Some states agree to reopen nat'l parks
Oct 12, 2013 / 8:15 am
Arizona officials say tourists should be able to return to Grand Canyon National Park Saturday after the state along with several counterparts agreed to a federal government plan.
But the Obama administration's OK to reopen parks closed by the government shutdown came with a big caveat: States must foot the bill with money they likely won't see again.
So far, Utah, Colorado, South Dakota, Arizona and New York have agreed. Governors in other states were trying to gauge what would be the bigger economic hit — paying to keep the parks operating or losing the tourist money that flows when the scenic attractions are open.
South Dakota and several corporate donors worked out a deal with the National Park Service to reopen Mount Rushmore beginning Monday. Gov. Dennis Daugaard said it will cost $15,200 a day to pay the federal government to run the landmark in the Black Hills.
He said he wired four days' worth of the donations on Friday.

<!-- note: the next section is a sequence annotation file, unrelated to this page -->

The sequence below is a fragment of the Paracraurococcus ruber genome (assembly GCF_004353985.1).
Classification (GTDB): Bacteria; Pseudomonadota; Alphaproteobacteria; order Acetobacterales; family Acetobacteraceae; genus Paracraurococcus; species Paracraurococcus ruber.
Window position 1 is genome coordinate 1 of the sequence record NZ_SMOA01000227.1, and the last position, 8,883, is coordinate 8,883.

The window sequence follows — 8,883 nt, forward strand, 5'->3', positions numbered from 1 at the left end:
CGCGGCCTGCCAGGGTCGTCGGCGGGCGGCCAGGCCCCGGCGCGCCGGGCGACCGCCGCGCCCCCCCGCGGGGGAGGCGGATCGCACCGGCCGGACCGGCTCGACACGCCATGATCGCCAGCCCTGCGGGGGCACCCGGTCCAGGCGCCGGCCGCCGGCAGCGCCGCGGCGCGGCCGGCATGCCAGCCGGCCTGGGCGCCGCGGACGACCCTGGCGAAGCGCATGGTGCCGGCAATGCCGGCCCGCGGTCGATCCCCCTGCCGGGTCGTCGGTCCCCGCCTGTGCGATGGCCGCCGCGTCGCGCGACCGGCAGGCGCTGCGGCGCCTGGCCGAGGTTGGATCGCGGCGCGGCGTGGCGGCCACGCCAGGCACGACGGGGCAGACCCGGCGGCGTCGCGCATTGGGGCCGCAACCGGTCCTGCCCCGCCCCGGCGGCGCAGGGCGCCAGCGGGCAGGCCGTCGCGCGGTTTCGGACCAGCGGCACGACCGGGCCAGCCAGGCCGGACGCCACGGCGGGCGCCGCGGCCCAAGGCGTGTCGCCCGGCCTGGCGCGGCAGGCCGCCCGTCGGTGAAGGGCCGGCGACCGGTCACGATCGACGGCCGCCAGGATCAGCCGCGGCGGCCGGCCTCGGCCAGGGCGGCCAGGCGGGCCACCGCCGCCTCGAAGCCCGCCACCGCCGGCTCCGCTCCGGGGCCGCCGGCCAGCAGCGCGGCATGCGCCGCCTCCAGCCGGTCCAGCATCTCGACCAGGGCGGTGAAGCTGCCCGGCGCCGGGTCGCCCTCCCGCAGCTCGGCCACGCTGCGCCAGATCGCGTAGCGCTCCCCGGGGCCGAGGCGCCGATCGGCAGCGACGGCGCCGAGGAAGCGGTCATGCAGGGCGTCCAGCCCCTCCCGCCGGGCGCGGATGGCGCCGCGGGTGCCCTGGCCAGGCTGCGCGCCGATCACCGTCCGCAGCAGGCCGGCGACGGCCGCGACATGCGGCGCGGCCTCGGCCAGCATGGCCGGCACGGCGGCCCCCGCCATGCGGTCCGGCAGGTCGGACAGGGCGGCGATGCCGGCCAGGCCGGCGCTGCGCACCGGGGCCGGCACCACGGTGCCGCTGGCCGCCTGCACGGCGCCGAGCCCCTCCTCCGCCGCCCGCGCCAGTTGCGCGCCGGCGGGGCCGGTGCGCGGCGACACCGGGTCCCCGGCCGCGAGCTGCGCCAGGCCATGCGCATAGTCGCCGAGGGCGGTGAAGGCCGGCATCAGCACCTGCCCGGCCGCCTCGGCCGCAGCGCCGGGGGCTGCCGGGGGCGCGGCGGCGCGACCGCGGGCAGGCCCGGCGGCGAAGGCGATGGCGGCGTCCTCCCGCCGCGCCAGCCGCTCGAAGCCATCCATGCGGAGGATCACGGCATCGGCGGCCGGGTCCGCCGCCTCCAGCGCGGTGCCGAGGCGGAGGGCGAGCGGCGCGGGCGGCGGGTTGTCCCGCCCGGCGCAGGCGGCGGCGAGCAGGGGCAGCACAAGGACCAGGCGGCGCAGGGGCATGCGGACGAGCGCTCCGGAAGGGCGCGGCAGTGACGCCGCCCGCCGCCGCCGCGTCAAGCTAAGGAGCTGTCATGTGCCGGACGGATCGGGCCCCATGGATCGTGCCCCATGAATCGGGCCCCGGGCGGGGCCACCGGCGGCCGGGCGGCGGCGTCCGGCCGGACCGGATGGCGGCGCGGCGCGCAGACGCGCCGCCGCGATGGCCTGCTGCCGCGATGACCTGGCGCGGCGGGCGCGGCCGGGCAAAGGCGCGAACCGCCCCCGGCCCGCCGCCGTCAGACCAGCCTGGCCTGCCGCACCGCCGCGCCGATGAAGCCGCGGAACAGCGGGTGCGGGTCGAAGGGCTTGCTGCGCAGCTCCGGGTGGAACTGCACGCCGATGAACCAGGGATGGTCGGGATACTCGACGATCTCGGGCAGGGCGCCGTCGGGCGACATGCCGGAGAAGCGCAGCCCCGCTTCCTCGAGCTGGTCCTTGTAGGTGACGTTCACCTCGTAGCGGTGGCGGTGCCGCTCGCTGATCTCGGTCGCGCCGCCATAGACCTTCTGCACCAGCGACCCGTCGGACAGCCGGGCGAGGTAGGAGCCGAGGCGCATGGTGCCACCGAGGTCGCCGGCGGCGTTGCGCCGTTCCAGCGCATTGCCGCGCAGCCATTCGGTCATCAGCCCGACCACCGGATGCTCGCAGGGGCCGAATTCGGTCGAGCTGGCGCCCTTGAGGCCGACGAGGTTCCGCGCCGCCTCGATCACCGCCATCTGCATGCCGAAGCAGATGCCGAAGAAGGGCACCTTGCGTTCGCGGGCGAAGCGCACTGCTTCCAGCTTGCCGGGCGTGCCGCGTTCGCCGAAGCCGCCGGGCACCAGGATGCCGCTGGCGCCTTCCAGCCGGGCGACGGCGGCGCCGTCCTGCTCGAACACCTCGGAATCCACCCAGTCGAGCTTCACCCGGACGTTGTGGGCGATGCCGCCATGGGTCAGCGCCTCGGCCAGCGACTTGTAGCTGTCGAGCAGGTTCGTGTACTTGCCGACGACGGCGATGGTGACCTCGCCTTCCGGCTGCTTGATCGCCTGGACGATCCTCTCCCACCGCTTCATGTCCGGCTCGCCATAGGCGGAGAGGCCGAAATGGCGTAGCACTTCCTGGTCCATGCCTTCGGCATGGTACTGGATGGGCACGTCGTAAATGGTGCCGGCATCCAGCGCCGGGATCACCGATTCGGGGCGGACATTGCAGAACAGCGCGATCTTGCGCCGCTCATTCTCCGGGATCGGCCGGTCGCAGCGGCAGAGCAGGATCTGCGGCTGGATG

In New York, Gov. Andrew Cuomo said the state will pay $61,600 a day to fully fund Park Service personnel and keep the Statue of Liberty open.
Arizona officials said a deal reached Friday will mean visitors should be able to return to Grand Canyon National Park on Saturday.
Arizona Republican Gov. Jan Brewer balked at spending about $112,000 a day for a full reopening of the Grand Canyon. She said a partial reopening would be much cheaper while allowing tourists to visit and businesses to benefit.
"The daily cost difference is enormous, especially without assurances that Arizona will be reimbursed," said Andrew Wilder, a spokesman for Brewer.
In the end, Arizona agreed to pay the Park Service $651,000 to keep the Grand Canyon open for seven days. The $93,000 a day is less than the $112,000 the federal government had said was needed to fund park operations each day.
In additional to state money, cash provided by the town of Tusayan, just outside the South Rim entrance, and private business would also be included in the funding.
At this time of year, the Grand Canyon draws about 18,000 people a day who pump an estimated $1 million a day into the local economy.
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